But that was just the beginning of their common, family, risen life of faith. Later St. Luke tells us earlier in the Acts of the Apostles that they were devoted to all form of communion: to the apostles' teaching, to prayer in the Temple and elsewhere, to sharing meals in their homes, and to the Eucharist that was making them one body, one spirit, one mind and one heart in Christ.

St. Luke tells us that this risen life of sacrificial familial love was so attractive that the "Lord added to their number day by day those who were being saved." The ancient world had never seen a life like the Christians before. It was rare for people to sacrifice everything even for family members; the Christians were sacrificing everything for those who before baptism may have been complete strangers. The human heart, however, is made for love, and when they saw this type of real love, the love to which Christians are born from above, they were drawn to experience it themselves.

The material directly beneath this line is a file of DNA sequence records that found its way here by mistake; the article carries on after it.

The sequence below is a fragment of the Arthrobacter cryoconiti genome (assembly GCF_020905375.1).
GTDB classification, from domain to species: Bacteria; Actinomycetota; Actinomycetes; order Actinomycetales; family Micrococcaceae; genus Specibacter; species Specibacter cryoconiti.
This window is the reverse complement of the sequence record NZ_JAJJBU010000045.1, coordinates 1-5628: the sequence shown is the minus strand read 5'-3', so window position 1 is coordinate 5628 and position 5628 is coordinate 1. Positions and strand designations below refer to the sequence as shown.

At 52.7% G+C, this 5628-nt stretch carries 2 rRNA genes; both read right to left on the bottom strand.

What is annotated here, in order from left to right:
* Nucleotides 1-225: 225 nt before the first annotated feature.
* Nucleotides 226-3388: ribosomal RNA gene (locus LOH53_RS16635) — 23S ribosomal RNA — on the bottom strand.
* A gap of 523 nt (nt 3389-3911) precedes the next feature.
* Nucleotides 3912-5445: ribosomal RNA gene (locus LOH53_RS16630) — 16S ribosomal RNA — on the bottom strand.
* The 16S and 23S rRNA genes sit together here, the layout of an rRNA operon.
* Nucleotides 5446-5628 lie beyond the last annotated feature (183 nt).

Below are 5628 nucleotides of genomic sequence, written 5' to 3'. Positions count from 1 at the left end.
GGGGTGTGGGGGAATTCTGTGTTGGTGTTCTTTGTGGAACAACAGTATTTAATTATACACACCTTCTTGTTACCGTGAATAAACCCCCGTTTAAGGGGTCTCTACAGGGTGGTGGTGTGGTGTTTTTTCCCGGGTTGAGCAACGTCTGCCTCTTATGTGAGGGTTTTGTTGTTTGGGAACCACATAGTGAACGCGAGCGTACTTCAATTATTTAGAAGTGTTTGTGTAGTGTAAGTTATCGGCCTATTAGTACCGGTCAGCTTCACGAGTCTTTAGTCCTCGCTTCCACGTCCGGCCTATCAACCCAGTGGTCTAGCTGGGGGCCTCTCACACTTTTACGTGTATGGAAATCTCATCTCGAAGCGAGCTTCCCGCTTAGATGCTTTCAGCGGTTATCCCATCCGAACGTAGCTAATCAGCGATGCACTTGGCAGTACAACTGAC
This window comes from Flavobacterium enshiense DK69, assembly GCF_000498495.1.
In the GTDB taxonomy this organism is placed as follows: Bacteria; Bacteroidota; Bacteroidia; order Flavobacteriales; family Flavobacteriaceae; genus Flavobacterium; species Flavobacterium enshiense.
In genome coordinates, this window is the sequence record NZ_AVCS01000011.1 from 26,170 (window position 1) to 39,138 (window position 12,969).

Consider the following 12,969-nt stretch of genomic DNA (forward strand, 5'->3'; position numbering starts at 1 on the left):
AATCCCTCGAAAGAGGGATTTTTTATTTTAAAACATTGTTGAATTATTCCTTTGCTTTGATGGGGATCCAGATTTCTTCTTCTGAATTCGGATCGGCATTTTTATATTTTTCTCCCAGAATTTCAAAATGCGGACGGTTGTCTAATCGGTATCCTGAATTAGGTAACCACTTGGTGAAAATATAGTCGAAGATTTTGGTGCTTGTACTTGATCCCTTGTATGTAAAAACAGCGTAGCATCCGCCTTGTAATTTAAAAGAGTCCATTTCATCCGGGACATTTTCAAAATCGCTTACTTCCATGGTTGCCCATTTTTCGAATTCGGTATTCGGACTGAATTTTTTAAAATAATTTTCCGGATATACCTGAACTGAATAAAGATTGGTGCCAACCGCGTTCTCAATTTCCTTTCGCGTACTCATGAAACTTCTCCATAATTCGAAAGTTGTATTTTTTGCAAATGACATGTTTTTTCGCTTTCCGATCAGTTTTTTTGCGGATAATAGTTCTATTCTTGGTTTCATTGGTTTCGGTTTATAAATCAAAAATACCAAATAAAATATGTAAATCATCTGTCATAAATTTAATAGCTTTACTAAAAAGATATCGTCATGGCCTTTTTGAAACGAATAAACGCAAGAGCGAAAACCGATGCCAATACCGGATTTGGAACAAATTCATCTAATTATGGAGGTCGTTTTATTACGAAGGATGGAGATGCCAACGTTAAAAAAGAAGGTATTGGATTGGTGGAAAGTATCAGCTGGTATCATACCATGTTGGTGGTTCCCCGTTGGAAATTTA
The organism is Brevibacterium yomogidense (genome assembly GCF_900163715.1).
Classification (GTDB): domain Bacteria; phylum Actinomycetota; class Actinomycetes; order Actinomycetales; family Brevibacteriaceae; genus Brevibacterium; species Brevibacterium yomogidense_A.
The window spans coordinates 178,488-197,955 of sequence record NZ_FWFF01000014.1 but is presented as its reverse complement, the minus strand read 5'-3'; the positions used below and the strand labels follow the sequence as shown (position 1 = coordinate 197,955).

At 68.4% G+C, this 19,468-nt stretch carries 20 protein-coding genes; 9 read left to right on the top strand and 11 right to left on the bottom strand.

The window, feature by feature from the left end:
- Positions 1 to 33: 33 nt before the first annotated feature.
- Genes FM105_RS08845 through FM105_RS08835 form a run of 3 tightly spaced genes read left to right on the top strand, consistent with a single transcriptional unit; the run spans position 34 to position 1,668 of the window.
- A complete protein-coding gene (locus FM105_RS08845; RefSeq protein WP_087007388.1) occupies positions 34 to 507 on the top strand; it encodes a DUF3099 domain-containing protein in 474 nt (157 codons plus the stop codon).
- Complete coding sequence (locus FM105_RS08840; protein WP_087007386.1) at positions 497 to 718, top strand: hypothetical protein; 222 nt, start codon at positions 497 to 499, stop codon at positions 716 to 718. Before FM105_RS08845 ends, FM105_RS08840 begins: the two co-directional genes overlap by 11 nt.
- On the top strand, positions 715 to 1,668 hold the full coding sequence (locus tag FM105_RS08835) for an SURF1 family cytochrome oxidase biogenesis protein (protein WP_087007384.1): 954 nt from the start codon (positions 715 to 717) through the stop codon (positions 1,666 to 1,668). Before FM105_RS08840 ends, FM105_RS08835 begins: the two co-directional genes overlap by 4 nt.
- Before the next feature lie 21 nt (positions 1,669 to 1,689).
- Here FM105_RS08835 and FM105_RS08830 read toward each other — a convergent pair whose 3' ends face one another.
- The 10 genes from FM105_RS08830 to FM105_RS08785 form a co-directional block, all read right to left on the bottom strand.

Jesus had once said that in order to enter into his kingdom, we had to become like little children, who trust enough that they're able to share. The "wise and the clever" of the world will tell us that we should never sacrifice because there's no shortage of people, like modern Nigerian email spammers, who are willing to prove us all gullible naďfs and prey on our generosity.

And so we hear the message about being born from above, but we don't really want to die to our present situation to experience that resurrection. We're told about the Spirit blowing where he wills, but we put on our windbreakers rather than lift high our sails. And that's one of the reasons why neither we nor our parish communities experience anything close to what the early Church underwent after Jesus' resurrection.

During this Year of Faith, if it's going to lead as it's intended, to a new evangelization, it's key that we and our Catholic communities become true evangelizing communities who live the newness of life according to the Holy Spirit that is supposed to characterize us. And that requires faith to imitate the early Church, to be "all in," without waiting for everyone else to be all in first.